What does Romans 14:4 mean?
ESV: Who are you to pass judgment on the servant of another? It is before his own master that he stands or falls. And he will be upheld, for the Lord is able to make him stand.
NIV: Who are you to judge someone else’s servant? To their own master, servants stand or fall. And they will stand, for the Lord is able to make them stand.
NASB: Who are you to judge the servant of another? To his own master he stands or falls; and he will stand, for the Lord is able to make him stand.
CSB: Who are you to judge another’s household servant? Before his own Lord he stands or falls. And he will stand, because the Lord is able to make him stand.
NLT: Who are you to condemn someone else’s servants? Their own master will judge whether they stand or fall. And with the Lord’s help, they will stand and receive his approval.
KJV: Who art thou that judgest another man's servant? to his own master he standeth or falleth. Yea, he shall be holden up: for God is able to make him stand.
NKJV: Who are you to judge another’s servant? To his own master he stands or falls. Indeed, he will be made to stand, for God is able to make him stand.
Verse Commentary:
Two different groups of believers occupied the early church. One group freely ate everything. They were convinced that Christ had freed them from all the dietary restrictions of the law. The other group, also true believers, felt strongly that it was necessary to continue to follow at least some of those legal requirements. Paul has indicated that those who feel guilt over issues where Scripture has not given a clear restriction are "weak in faith" (Romans 14:1). In contrast, those who accept everything God made as having a good purpose would be considered those of a stronger faith.

Paul has said to both groups: Do not despise or judge those who hold the opposite opinion. Those with stricter convictions ought not judge those who are less legalistic. Those who are more comfortable ought not look down on those with different opinions. Again, Paul is saying this despite referring to the vegetables-only group as having a "weaker" faith. Based on this and other remarks made on the subject (1 Corinthians 10:23–33; 1 Timothy 4:4), it's clear that the ideal view of a believer is not legalistic or superstitious. All the same, when it comes to matters of opinion, Christians are to tolerate each other.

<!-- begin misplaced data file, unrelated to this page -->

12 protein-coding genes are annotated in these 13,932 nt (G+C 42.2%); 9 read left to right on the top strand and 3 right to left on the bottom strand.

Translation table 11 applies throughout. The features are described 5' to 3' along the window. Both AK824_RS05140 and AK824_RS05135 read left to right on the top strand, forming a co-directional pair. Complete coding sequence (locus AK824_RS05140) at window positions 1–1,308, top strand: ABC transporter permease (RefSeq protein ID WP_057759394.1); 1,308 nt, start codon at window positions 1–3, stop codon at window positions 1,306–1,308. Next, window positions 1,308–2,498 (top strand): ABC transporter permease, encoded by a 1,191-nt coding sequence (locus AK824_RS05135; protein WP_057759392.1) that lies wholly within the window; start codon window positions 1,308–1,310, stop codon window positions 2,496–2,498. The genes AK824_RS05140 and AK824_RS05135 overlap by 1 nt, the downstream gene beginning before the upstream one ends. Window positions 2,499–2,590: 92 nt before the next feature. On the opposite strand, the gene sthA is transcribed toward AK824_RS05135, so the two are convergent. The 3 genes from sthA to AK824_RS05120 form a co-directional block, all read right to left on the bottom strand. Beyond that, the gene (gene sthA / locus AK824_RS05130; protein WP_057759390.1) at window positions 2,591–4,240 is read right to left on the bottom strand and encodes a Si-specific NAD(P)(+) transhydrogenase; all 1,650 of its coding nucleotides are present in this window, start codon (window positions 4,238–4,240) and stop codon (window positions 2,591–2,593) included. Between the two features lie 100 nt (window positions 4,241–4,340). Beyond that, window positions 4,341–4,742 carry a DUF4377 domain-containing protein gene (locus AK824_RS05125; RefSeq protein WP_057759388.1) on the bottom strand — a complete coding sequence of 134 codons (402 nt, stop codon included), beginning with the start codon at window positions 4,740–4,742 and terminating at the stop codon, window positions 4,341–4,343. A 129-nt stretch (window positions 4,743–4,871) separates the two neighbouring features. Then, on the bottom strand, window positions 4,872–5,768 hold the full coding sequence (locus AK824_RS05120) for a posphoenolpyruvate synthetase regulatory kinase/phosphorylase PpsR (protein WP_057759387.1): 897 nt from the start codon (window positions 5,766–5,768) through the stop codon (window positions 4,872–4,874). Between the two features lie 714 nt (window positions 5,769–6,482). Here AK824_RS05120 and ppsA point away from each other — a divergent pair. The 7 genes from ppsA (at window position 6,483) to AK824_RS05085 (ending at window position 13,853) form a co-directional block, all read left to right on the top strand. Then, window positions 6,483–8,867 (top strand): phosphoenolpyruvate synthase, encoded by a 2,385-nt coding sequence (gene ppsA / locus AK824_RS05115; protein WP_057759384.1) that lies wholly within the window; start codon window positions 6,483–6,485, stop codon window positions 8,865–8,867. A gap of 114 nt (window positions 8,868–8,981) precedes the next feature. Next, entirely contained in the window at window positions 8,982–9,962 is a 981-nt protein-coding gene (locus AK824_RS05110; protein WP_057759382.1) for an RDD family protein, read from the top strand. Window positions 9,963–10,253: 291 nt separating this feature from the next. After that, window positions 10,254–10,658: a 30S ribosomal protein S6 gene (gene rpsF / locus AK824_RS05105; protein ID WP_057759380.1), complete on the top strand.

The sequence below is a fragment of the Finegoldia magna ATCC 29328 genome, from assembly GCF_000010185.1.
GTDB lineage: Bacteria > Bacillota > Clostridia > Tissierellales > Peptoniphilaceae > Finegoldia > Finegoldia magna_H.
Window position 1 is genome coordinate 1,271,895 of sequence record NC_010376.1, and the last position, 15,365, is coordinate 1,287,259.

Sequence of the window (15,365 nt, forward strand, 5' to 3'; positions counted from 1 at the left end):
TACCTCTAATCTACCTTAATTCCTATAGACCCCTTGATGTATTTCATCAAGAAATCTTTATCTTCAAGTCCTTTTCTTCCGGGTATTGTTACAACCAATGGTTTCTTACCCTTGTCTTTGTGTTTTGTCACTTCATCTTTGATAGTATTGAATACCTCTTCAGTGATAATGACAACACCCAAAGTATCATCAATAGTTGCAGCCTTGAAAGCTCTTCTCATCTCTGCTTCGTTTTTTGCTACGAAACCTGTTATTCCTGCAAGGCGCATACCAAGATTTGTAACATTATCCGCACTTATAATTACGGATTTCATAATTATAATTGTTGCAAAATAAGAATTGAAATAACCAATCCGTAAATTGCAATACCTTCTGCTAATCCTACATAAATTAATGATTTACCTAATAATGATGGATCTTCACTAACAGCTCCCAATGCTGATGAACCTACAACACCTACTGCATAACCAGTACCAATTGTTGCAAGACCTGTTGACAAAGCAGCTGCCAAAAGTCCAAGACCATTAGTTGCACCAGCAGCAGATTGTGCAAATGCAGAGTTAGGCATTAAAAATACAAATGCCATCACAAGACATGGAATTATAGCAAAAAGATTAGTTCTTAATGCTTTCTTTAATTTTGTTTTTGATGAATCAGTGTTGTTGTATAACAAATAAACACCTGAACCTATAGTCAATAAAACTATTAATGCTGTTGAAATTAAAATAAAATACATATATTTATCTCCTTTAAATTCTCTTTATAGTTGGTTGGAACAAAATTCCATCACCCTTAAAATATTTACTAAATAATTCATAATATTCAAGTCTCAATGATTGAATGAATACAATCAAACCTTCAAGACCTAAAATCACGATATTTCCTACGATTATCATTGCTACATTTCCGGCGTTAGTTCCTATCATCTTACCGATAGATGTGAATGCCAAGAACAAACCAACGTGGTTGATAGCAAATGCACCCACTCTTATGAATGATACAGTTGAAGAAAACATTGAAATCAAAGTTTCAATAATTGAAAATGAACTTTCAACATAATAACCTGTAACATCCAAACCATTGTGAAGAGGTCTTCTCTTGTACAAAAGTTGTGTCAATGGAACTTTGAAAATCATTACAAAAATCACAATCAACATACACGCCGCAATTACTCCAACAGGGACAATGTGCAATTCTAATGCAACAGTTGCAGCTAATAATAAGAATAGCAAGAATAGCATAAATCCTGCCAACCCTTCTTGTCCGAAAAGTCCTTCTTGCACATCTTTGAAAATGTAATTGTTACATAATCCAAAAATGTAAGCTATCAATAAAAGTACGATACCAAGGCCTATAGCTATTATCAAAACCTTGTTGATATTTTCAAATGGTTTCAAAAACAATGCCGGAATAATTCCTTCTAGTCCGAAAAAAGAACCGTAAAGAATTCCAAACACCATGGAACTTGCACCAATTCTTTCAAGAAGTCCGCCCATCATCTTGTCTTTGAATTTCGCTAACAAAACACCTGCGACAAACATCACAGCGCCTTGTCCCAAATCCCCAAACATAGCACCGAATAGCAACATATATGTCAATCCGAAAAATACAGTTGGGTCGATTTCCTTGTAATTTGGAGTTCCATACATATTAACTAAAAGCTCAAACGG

Now he explains why: you are not that other Christian's master. You are all servants of the same Master: Jesus. It's not the role of servants to pass judgment on each other. The master passes judgment. In this case, though, the ultimate Master, the Lord, is able to make those in both groups "to stand."

In other words, Paul insists that the Lord is not condemning those in either group about these differences of opinion. If the Lord is not doing so, why would we imagine it is our place to do so?
Verse Context:
Romans 14:1–12 describes how Christians with opposing views on matters of freedom and sin should treat each other. First, strong-faith Christians who understand that all things are clean for those in Christ should welcome and not try to change weaker-faith Christians who believe some things, like eating certain meats, to be sinful. Each should act on their convictions and honor the Lord in doing so. Neither should judge the other, for the real day of judgment is coming when we will all stand before Christ and give an account of our lives.
Chapter Summary:
In Romans 14, Paul tackles the question of how Christians with different convictions about disputable matters should treat each other in the church. Strong-faith Christians who feel free to eat and drink what was formerly forbidden under the law of Moses should not flaunt their freedoms in front of weaker-faith Christians who are not convinced it is right to participate in those things. Neither group should judge the other. Those strong in their faith should rather yield than lead those weaker in faith to violate their conscience, which is a sin.
Chapter Context:
Paul turns from the black-and-white instructions about light and darkness in Romans 13 to the issue of disputable matters with the potential to divide the church. Paul instructs those who feel free to participate in activities formally forbidden under the law not to flaunt their freedom in front of those who, by conscience, still believe those actions to be wrong. Those strong-faith Christians should be willing to set aside their freedom to keep from leading their weaker brothers and sisters into sin by violating their convictions. Paul addresses this topic with additional comments in 1 Corinthians chapter 10.
Book Summary:
The book of Romans is the New Testament's longest, most structured, and most detailed description of Christian theology. Paul lays out the core of the gospel message: salvation by grace alone through faith alone. His intent is to explain the good news of Jesus Christ in accurate and clear terms. As part of this effort, Paul addresses the conflicts between law and grace, between Jews and Gentiles, and between sin and righteousness. As is common in his writing, Paul closes out his letter with a series of practical applications.
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